Yesterday's Enterprise: How is the Federation Losing So Badly?

Discussion in 'Trek Tech' started by Nob Akimoto, Sep 7, 2013.

  1. Mark_Nguyen

    Mark_Nguyen Commodore Commodore

    Joined:
    Apr 24, 2006
    Location:
    Calgary, Alberta
    Just throwing in this tidbit, but there are many examples of naval battles during wartime where a single ship engages, or is engaged by just one ship.

    http://en.wikipedia.org/wiki/List_of_single-ship_actions#World_War_I

    Broadening it a bit, in WWII Bismarck put to sea with a single escort (Prinz Eugen) on a mission to sink Allied shipping, and was quickly separated from that cruiser when the action started. I feel that even in wartime, Starfleet can and will send single ships out on particular missions of destruction, just like the examples linked above. Sure, in real life support was more than likely a few hundred miles away at any given time, but given the length of typical Trek engagements a few hours or days away at warp means nothing in the typical vastness of space...

    Mark
     
  2. Nob Akimoto

    Nob Akimoto Captain Captain

    Joined:
    May 22, 2001
    Location:
    The People's Republic of Austin
    In terms of single ship engagements, those tend to either be cruiser sized ships, or ships from a blockaded force being forced to leave a harbor.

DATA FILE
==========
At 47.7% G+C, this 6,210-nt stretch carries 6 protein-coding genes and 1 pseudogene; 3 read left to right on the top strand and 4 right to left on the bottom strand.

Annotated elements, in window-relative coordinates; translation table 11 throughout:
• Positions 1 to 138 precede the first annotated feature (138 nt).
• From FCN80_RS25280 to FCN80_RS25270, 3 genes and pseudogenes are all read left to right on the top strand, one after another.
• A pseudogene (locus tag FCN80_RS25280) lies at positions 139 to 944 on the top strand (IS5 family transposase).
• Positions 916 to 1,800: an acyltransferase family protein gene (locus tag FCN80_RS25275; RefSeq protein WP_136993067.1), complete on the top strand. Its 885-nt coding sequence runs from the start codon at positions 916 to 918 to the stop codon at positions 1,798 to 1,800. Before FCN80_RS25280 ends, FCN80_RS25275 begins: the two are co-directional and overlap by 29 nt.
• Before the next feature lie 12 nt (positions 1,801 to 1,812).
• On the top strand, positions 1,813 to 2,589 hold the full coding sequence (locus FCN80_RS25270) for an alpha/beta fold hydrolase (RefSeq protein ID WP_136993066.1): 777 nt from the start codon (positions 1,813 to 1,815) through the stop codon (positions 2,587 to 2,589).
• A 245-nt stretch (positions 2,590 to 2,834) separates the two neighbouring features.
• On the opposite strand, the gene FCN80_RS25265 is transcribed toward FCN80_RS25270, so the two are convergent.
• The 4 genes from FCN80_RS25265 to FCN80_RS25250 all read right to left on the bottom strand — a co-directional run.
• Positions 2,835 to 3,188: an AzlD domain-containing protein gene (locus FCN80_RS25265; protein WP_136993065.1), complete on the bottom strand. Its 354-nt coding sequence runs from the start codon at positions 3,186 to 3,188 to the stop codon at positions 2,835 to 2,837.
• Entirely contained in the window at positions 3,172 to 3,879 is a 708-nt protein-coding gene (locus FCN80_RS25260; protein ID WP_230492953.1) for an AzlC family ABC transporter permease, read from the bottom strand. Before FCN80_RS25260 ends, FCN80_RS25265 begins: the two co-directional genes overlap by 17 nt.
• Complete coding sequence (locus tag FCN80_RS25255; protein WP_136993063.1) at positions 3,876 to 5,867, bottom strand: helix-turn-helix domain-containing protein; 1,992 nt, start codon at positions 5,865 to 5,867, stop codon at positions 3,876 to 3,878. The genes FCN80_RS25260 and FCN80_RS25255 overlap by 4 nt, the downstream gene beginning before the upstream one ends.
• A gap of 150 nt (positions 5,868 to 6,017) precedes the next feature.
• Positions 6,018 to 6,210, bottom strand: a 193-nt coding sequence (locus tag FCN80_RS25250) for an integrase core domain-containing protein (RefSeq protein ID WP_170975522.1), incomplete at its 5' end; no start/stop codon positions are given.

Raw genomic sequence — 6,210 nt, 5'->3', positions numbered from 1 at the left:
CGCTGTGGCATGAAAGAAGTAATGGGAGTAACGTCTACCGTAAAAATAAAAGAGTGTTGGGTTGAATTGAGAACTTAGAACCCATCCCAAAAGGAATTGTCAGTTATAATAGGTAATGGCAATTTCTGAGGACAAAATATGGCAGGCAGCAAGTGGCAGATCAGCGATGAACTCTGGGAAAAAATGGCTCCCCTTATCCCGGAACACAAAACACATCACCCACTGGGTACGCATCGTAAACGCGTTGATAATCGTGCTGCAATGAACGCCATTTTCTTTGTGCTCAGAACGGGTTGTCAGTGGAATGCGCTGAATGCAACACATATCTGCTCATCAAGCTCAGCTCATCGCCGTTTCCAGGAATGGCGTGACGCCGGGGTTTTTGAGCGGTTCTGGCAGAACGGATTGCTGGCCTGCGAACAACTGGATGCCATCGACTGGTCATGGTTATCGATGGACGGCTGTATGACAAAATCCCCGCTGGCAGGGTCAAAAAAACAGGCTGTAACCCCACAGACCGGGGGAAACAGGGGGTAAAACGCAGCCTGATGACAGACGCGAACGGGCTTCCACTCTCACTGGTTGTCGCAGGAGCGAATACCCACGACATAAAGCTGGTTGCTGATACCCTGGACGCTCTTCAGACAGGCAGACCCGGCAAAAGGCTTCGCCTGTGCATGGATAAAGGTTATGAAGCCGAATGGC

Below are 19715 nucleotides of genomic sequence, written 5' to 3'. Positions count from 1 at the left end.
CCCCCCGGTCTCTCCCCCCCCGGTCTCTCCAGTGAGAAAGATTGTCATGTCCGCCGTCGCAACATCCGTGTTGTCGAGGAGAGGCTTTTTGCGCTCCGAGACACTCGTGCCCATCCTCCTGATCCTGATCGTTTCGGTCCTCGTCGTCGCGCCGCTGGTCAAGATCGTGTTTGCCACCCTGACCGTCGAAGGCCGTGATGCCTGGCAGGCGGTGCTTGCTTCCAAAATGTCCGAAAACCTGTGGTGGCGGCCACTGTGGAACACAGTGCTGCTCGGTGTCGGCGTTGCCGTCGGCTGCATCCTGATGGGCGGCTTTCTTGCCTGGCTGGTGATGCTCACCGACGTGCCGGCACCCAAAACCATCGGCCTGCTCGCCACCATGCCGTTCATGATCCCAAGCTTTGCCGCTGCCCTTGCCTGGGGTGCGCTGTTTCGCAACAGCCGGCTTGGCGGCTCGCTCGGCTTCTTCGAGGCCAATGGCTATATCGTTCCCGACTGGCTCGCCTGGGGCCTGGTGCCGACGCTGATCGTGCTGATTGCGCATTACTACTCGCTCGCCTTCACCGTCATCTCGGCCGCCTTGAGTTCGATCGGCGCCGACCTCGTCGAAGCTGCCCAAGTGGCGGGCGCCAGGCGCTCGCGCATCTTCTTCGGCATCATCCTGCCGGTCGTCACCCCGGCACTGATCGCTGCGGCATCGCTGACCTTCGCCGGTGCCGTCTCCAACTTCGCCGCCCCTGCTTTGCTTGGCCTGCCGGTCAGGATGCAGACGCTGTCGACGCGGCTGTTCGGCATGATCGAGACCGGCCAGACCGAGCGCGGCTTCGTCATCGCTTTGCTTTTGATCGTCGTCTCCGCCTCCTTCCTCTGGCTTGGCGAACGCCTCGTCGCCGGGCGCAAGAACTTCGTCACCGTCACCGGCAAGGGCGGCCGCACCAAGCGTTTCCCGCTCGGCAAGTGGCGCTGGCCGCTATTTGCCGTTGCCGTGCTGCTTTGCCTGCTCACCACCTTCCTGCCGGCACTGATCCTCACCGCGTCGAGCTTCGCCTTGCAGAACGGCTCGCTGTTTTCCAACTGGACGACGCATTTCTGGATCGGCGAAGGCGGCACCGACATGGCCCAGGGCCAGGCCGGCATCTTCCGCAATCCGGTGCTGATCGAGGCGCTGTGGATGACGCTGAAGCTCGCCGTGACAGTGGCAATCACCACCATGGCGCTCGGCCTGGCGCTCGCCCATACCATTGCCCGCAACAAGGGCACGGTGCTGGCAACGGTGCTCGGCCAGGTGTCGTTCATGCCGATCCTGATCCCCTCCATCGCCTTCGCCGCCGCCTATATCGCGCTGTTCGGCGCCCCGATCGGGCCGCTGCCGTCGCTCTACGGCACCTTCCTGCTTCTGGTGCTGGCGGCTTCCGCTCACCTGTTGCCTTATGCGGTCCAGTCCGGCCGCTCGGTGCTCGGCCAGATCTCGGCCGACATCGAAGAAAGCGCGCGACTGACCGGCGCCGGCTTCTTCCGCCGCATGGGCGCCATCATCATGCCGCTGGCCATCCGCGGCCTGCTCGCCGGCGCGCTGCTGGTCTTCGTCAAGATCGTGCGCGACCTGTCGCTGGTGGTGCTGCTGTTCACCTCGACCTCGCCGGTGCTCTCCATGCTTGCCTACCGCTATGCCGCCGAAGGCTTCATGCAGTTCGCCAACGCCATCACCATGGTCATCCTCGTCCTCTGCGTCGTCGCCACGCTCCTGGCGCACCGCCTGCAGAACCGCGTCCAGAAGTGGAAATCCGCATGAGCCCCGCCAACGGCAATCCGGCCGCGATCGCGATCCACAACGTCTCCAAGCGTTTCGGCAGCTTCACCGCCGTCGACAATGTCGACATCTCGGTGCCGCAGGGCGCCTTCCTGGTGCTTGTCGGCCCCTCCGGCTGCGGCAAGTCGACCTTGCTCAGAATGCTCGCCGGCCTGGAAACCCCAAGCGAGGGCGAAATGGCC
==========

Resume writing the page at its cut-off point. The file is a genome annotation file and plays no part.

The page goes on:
Once capital ships (battleships) became so expensive that their numbers were measured in one or two dozen rather than the scores like they were pre-armored ship era, the frequency of sorties without a substantial fleet escort basically fell to zero.

    Based on the episode, though, it seemed pretty clear that Enterprise was relatively isolated. If reinforcements were close enough that they could arrive in time to help defend the Enterprise-C we certainly didn't get that impression.

    The Bismarck's sortie was essentially one of desperation from a navy that had ceded maritime superiority from the start. The Kriegsmarine was outnumbered pretty substantially in battleship tonnage, with only 4 capital ships (Scharnhorst, Gneisenau, Bismarck and Tirpitz) opposed to the Royal Navy which had 9 battleships in the Atlantic and 7 fleet carriers.

    That is to say, if Starfleet's putting Enterprise out there like the Kriegsmarine was using Bismarck, it was in a LOT of trouble.
     
  3. Crazy Eddie

    Crazy Eddie Vice Admiral Admiral

    Joined:
    Apr 12, 2006